By Dr Holly Blake is Associate Professor of Behavioural Science in the Faculty of Medicine and Health Sciences at the University of Nottingham, one of the UK’s leading universities for working with businesses and offering an extensive SME engagement programme
The demands, challenges and risks that come with running a small business can bring personal pressures and impact on health and wellbeing.
No matter what the size of an organisation, however, its greatest asset is its staff and there is a strong business case(https://www.emerald.com/insight/content/doi/10.1108/17538351011031948/full/html) for investing in workplace health because a happy and healthy workforce is proven to enhance business performance.
Promoting health and wellbeing at work not only helps to improve individual health and quality of working life, but employers can reap benefits (https://journals.sagepub.com/doi/abs/10.1177/1757913913489611) from improved staff morale and job satisfaction, increased productivity, better performance at work and less days off sick. Increased absenteeism and reduced business productivity are the implications of not taking this agenda seriously. Consider how you can make changes (http://primarycare.imedpub.com/influencing-organisational-change-in-the-nhs-lessons-learned-from-workplace-wellness-initiatives-in-practice.php?aid=1126 ) in your workplace so that health and wellness is a core part of company values.
There is no one-size-fits-all approach to wellbeing, but there are plenty of ways that small business owners can promote wellbeing to suit their business, their staff and themselves. Based on my own experience of working with businesses through the University of Nottingham’s Ingenuity Network, and guidance from the Federation of Small Businesses (FSB) (https://www.fsb.org.uk/docs/default-source/fsb-org-uk/well-being-and-small-business—how-you-can-help.pdf), here are some top tips for managing employee wellbeing.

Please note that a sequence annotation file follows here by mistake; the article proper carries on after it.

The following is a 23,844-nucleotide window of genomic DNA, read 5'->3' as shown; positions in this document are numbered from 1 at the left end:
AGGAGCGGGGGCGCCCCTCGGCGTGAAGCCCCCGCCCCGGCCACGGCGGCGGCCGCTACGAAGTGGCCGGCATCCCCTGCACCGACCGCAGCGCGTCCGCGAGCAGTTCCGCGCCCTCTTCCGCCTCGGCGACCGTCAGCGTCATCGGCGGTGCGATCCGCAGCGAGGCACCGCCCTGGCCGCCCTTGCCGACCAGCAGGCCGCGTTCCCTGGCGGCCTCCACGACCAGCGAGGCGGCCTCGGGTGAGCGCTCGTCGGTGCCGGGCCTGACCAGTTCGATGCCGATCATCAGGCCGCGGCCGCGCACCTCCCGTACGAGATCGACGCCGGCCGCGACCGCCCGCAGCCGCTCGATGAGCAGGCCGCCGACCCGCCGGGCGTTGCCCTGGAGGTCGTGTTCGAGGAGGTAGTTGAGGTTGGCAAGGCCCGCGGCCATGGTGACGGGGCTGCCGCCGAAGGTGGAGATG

- Being self-reliant doesn’t mean going it alone
Find a mentor that you can talk to about problems in your business. Talk regularly about work in one-to-one sessions or lunchtime catch-ups. Stress (https://theconversation.com/what-happens-to-your-body-when-youre-stressed-81789) can make us physically ill, and has a significant impact on productivity. Take steps to build resilience (http://theconversation.com/six-ways-to-beat-the-back-to-work-blues-by-building-resilience-102824). Promote open conversations about mental health, which can break down prejudice and encourage staff to share their issues sooner, before they reach crisis point. Take time to network with others in similar situations.
- Well-designed jobs protect health and wellbeing
Line managers make all the difference to staff feeling support and valued. Look into different approaches to line management, supporting people with mental health problems, and handling conflict at work. Allowing more flexibility through homeworking, part-time working, flexi-time or job sharing is beneficial for recruitment and retention, and can help people get the right work-life balance. Good planning and organisation of work can prevent unnecessary stress. Provide opportunities for staff to volunteer in the community – it enhances quality of life and builds transferable skills in team-building, time management and communication.